Eat Fewer Calories and Move More: The best and safest way to shed pounds and improve your health is to eat a balanced diet, modestly cut calories, and be physically active every day. The Dietary Guidelines for Americans recommends that adults get at least 30 minutes of moderate physical activity on most days of the week. For most people, 60 to 90 minutes of more vigorous activity brings even greater health benefits. Unless your job includes lots of vigorous physical activity, this total is in addition to usual activity at home or at work.

Limit Food Portions, Fat, Protein, Sugars & Alcohol: You can enjoy all foods as part of a healthy diet as long as you limit fat (especially saturated fat), protein, sugars and alcohol. Limit portion sizes, especially of high-calorie foods (e.g. cookies, cakes, French fries, fats, oils and spreads). Refer to HGIC 4010, MyPyramid and www.MyPyramid.gov for more information on planning daily meals and snacks.

Read Food Labels: Read the Nutrition Facts Label on food packaging. This label helps you choose nutritious foods, correct portion sizes and calories. For more food labeling information, see HGIC 4056, Reading the New Food Labels.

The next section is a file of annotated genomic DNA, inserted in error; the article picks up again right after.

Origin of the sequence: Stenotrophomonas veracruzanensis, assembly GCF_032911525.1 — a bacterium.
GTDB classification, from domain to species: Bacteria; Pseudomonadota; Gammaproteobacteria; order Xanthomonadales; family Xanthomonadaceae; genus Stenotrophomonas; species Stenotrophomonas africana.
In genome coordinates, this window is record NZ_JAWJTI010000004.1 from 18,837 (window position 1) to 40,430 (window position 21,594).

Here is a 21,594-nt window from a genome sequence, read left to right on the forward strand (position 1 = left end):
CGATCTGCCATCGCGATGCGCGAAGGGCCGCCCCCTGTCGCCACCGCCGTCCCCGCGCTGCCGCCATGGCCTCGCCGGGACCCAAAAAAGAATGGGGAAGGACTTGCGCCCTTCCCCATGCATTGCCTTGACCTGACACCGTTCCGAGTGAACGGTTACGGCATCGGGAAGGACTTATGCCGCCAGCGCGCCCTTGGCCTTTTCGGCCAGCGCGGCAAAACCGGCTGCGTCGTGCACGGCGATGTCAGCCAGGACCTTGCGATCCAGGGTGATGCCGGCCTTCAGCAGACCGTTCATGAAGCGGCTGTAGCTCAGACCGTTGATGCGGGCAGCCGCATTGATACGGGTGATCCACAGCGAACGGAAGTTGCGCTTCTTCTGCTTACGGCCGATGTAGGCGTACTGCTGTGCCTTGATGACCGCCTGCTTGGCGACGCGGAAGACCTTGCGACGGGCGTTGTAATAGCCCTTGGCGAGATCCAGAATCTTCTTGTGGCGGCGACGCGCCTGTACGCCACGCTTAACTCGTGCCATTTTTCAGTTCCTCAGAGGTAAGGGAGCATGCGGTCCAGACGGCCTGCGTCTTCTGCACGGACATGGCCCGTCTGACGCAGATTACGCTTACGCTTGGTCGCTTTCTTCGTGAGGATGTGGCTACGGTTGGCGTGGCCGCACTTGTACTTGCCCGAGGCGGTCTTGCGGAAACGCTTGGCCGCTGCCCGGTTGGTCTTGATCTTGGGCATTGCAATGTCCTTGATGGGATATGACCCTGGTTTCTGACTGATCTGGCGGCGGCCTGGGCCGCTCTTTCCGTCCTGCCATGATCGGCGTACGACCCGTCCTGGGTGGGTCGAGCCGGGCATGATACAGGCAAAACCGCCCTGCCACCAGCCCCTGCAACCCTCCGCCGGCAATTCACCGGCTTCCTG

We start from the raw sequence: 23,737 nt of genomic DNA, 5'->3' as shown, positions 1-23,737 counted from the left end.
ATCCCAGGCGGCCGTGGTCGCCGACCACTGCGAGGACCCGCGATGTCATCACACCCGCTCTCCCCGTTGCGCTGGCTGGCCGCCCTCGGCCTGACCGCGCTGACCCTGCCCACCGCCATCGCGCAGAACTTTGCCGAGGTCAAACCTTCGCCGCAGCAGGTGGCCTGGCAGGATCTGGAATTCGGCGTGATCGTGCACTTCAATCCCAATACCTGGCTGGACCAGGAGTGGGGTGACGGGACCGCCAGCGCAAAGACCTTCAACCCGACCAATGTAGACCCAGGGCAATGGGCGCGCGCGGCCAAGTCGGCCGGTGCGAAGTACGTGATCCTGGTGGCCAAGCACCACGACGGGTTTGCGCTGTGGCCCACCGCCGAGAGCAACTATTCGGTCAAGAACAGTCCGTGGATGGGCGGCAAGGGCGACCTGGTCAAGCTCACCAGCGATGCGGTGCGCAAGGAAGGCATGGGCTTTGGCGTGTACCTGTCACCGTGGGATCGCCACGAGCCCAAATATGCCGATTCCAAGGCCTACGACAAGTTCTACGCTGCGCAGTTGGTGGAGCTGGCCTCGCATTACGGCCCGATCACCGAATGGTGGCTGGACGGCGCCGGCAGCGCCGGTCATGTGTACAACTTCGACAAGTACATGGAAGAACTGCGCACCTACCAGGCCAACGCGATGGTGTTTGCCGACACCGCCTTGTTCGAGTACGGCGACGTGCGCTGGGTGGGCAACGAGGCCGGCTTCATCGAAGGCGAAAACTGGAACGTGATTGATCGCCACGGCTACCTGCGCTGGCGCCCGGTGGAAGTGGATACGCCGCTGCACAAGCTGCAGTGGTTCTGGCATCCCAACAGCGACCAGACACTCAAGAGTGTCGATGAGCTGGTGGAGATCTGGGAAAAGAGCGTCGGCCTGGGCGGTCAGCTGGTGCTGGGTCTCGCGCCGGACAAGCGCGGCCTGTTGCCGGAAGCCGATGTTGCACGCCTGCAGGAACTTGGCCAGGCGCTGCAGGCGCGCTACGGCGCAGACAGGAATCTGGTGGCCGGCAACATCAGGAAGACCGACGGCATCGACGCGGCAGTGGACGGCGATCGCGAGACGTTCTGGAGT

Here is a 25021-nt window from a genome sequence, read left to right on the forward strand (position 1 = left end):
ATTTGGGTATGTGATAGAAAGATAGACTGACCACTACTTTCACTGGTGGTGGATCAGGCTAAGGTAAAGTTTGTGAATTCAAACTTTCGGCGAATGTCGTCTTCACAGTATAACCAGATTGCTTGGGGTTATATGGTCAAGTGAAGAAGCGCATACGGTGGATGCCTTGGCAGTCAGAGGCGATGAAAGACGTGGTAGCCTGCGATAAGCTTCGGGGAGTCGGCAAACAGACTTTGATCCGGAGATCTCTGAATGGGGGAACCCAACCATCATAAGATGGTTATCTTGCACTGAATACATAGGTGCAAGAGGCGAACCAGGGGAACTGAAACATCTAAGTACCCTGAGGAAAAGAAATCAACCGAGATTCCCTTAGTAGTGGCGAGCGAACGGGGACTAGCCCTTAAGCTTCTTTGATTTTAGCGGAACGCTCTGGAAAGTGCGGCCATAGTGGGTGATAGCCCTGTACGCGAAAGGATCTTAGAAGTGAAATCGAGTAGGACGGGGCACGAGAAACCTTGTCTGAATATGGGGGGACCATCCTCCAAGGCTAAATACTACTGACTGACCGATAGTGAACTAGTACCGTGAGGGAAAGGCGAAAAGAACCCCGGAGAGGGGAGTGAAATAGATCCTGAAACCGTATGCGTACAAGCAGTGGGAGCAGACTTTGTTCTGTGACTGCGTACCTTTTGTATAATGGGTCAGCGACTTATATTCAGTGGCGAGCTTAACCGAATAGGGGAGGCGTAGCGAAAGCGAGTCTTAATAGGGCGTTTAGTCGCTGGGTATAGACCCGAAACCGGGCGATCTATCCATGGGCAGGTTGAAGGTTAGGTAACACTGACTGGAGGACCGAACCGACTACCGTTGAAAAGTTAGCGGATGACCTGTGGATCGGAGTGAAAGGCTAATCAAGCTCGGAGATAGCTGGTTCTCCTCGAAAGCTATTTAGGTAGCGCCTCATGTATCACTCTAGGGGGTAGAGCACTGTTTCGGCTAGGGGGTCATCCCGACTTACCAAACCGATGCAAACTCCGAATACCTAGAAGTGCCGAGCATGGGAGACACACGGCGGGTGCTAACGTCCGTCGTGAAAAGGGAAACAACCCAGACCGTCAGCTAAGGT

Talk to Your Doctor Before Starting a Weight Loss Program: Consult with your doctor or health-care provider if you plan to lose more than 15 to 20 pounds, have any health problems, or take medication on a regular basis.

Change Your Behavior to Keep Weight Off: Dr. Rena Wing, professor of psychiatry at Brown Medical School in Providence, R.I. and co-developer of the National Weight Control Registry, maintains a database of weight-control information on more than 5,000 American adults. These participants have shed an average of 66-70 pounds and have kept it off for approximately 5½ years.

To keep off the weight you lose, follow the behaviors of the successful “losers” in the National Weight Control Registry.

  1. Eat a low-calorie diet with moderate fat intake, and limit fast food consumption. Since the Registry began in 1995, fat intake of the successful “losers” has increased while remaining within the levels of the Dietary Guidelines for Americans, which recommend no more than 30 percent of daily calories from fat. Carbohydrate intake has somewhat decreased in recent years, which may partially be due to the popularity of the low carbohydrate diet.
  2. Weigh yourself frequently to monitor your progress.
  3. Be very physically active an hour or more a day. Many successful “losers” in the Registry burn up to 2,800 calories a week on a variety of activities. This is equivalent to walking 28 miles a week, or four miles a day.
  4. Eat regular meals, including breakfast every day. Eating breakfast reduces your urge to overeat and snack too often. Breakfast also provides the fuel to jump start your metabolism after fasting all night.

If you made a New Year’s resolution to lose weight, it’s important to remember that it takes commitment and hard work. There is nothing magical about losing weight. For more detailed information, see HGIC 4094, Losing Weight Is More Than Counting Calories.